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May
7
2015

The OFW Code of Discipline

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The OFW Code of Discipline:

Duty to Oneself, Family and Fellow OFWs

Many Filipinos opt to work in a foreign land for the sake of their loved ones’ betterment. This motivation is one of the reasons why the Philippine Overseas Employment Administration (POEA) created the OFW Code of Discipline.

 

The code encompasses what an OFW’s duties to himself, to his family, fellow OFWs, country of origin and destination, and to his employer are.

 

DUTY TO ONESELF

DOs

  • Assert the occupation, position and job scope to which you have been hired for.
  • Assert one’s entitlements to all wages, compensation, and benefits agreed upon in the employment contract.
  • Be professional; maintain self-respect, good image and track record.
  • Ensure personal health as well as psycho-social and economic well-being; be aware of one’s vulnerabilities to HIV/AIDS.
  • Be responsible for one’s safety and security at all times, including that of one’s belongings and personal property.
  • Notify the Philippine embassy or diplomatic mission of your presence in the country of work.

DON’TS

  • Engage in prostitution, drug trafficking, illegal recruitment, human smuggling and trafficking or other transnational crimes whether as principal party or accessory.
  • Possess deadly weapons, explosives and prohibited drugs, alcohol, pornographic or other contraband materials.
  • Solicit services of unauthorized manpower brokers and fixers for underground migration.
  • Don’t fall to “4D” jobs – dirty, dangerous, demeaning and (unreasonably) difficult.

 

DUTY TO FAMILY

DOs

  • Provide ample financial and moral support to your family in the Philippines.
  • Communicate with your family as often as you can and make your presence felt just as if you were around.
  • Provide them detailed information and documents about your overseas employment.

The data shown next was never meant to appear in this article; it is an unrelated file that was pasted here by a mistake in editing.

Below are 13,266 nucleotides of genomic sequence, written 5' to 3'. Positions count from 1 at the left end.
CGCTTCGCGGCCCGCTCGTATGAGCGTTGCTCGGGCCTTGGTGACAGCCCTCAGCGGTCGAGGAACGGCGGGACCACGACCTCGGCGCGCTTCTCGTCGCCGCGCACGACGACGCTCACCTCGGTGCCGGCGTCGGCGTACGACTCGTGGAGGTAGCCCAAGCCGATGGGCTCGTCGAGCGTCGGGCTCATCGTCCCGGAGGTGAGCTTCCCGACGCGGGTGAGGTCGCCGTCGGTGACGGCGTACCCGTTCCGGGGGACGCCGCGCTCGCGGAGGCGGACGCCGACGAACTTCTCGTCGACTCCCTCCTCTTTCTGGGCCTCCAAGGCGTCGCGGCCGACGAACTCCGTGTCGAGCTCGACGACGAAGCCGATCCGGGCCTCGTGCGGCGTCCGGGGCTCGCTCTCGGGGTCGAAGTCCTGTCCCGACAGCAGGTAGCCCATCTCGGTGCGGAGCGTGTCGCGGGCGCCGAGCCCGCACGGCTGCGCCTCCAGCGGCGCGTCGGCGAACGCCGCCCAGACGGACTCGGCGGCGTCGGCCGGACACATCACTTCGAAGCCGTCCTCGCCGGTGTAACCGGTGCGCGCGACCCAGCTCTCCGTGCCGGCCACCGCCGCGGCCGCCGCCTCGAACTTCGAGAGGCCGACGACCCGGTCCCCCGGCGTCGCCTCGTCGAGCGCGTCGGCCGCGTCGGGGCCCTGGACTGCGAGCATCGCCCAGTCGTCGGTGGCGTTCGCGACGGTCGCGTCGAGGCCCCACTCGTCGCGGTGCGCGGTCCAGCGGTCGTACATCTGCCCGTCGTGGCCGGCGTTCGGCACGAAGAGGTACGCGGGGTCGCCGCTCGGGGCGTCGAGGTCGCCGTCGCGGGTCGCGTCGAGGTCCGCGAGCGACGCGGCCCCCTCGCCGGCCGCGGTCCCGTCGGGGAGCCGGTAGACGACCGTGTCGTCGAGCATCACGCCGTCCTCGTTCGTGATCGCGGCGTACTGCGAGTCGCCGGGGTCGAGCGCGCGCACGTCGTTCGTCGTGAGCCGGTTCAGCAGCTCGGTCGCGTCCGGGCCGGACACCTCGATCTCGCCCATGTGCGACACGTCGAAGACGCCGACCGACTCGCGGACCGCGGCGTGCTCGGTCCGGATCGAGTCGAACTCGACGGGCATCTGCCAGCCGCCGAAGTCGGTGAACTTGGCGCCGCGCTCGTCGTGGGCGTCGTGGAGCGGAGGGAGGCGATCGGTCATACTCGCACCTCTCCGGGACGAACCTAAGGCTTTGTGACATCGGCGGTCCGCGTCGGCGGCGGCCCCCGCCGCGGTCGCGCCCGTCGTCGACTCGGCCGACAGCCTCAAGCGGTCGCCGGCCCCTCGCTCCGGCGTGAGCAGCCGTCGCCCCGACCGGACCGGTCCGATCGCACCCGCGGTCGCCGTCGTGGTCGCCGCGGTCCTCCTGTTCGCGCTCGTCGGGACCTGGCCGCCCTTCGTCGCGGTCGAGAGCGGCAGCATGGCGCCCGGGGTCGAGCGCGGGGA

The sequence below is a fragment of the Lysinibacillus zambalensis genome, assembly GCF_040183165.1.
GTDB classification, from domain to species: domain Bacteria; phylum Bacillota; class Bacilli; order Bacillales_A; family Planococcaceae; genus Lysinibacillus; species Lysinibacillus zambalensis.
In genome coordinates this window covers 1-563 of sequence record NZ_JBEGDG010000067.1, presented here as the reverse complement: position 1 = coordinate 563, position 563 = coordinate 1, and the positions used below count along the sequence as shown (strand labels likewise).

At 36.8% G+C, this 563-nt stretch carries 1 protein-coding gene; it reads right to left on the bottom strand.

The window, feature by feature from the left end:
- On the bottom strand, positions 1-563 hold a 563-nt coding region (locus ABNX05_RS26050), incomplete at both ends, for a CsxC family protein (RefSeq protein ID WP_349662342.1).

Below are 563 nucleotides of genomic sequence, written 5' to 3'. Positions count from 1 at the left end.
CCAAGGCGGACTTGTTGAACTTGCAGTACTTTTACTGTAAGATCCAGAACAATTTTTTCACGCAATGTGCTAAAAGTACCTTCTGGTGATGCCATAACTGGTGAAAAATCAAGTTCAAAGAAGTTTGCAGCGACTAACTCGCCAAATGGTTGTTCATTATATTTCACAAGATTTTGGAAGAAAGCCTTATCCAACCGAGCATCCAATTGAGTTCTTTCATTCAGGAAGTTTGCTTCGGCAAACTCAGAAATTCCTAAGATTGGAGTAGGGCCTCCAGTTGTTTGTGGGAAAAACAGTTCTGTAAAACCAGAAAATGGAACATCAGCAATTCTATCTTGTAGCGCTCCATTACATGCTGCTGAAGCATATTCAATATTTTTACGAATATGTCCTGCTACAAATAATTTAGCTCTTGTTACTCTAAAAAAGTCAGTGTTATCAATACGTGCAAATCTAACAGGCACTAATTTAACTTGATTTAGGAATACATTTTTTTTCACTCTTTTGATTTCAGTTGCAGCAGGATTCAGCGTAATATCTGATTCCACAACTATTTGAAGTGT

• Be faithful to your spouse.

 DON’Ts

  • Abandon your family and refuse/discontinue support for the children.
  • Bring your family, especially young children, to hardship posts or countries where there is high risk to one’s welfare and security.

DUTY TO FELLOW OFWs

DOs

  • Assist and cooperate with other  OFWs working in the same site, especially in times of crisis.
  • Support OFW organizations of Filipino diaspora groups and contribute to their productive role.

DON’Ts

  • Degrade a colleague or put him/her in bad light in order to get a position/rank or other personal gains.
  • Act as an unofficial remittance courier for all its risks of loss or robbery or spend for personal use money entrusted by fellow workers.
  • Invent lies and allegations against fellow OFWs to have them deported, detained or to be under police surveillance.
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Jan
27
2015

OFWs, You Have Been Warned Repeatedly

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Overseas Filipino workers or OFWs have been taking every jobs possible to earn for their family. And many illegal recruiters were taking advantage of this eagerness from OFWs to work abroad.

How to Avoid Illegal Recruitment

For most OFWs, being a household service worker or HSWs is the easiest way for them to work abroad and reach for their dreams. Many of the OFWs working abroad as HSWs were deployed in Middle East, as demand for the service continues to rise.

But when the UAE Ministry of Interior imposed a new standard contract for HSWs to protect both them and their employers rights, the deployment was affected.

OFWs are brought by using fake job position. They are fronted as sales ladies, clerks, cashier, waitress or salon staff just to meet the demands for HSWs. Illegal recruiters not only exposed OFWs to possible abuse by foreign employers, but themselves as well to penalties from the Philippine government.

How to Identify Overseas Job Scams

OFWs are warned over and over again not to accept job offers abroad from recruiters who would give them work visa for jobs they didn’t apply to. They’re also reminded not to sign a new contract upon arriving at their work destination abroad.

Beware of Employment Contract Substitution

Presently, POEA are implementing strict rules regarding HSWs deployment in the Middle East. But this applies only to new hires and does not affect OFWs who’ve been in and out of the Kingdom to work as HSWs.

*source: Gulfnews

 

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Jan
23
2015

At Last, the Long Wait Will be Over for OFWs

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Most of the time, overseas Filipino workers (OFWs) complain about the long wait for the processing of their documents from recruitment agencies. The recruitment agencies’ reply would be turned to the Philippine Overseas Employment Administration (POEA)’s slow processing of papers.

 

Good news, not only for OFWs, but for the recruitment agencies as well! POEA now has a solution to this problem. They now offer two online services, the e-payment and the Recruitment Authority Issuance systems.